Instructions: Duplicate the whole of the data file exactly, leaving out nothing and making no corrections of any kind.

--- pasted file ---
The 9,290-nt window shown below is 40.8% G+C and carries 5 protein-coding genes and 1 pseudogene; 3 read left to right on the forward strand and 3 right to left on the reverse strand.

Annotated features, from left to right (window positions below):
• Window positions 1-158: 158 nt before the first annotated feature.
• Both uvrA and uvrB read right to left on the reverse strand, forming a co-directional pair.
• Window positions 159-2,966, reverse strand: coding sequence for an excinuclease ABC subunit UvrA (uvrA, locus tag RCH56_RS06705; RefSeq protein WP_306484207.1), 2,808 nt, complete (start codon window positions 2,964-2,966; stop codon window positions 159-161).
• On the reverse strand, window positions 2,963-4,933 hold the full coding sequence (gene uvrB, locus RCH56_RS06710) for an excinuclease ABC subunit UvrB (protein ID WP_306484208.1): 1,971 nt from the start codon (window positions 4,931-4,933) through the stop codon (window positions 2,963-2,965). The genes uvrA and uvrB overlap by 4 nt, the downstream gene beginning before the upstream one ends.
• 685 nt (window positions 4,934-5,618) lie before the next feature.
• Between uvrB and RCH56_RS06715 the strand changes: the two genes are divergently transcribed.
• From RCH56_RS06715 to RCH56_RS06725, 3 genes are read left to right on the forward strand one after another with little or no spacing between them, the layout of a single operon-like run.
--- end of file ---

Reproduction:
The 9,290-nt window shown below is 40.8% G+C and carries 5 protein-coding genes and 1 pseudogene; 3 read left to right on the forward strand and 3 right to left on the reverse strand.

Annotated features, from left to right (window positions below):
• Window positions 1-158: 158 nt before the first annotated feature.
• Both uvrA and uvrB read right to left on the reverse strand, forming a co-directional pair.
• Window positions 159-2,966, reverse strand: coding sequence for an excinuclease ABC subunit UvrA (uvrA, locus tag RCH56_RS06705; RefSeq protein WP_306484207.1), 2,808 nt, complete (start codon window positions 2,964-2,966; stop codon window positions 159-161).
• On the reverse strand, window positions 2,963-4,933 hold the full coding sequence (gene uvrB, locus RCH56_RS06710) for an excinuclease ABC subunit UvrB (protein ID WP_306484208.1): 1,971 nt from the start codon (window positions 4,931-4,933) through the stop codon (window positions 2,963-2,965). The genes uvrA and uvrB overlap by 4 nt, the downstream gene beginning before the upstream one ends.
• 685 nt (window positions 4,934-5,618) lie before the next feature.
• Between uvrB and RCH56_RS06715 the strand changes: the two genes are divergently transcribed.
• From RCH56_RS06715 to RCH56_RS06725, 3 genes are read left to right on the forward strand one after another with little or no spacing between them, the layout of a single operon-like run.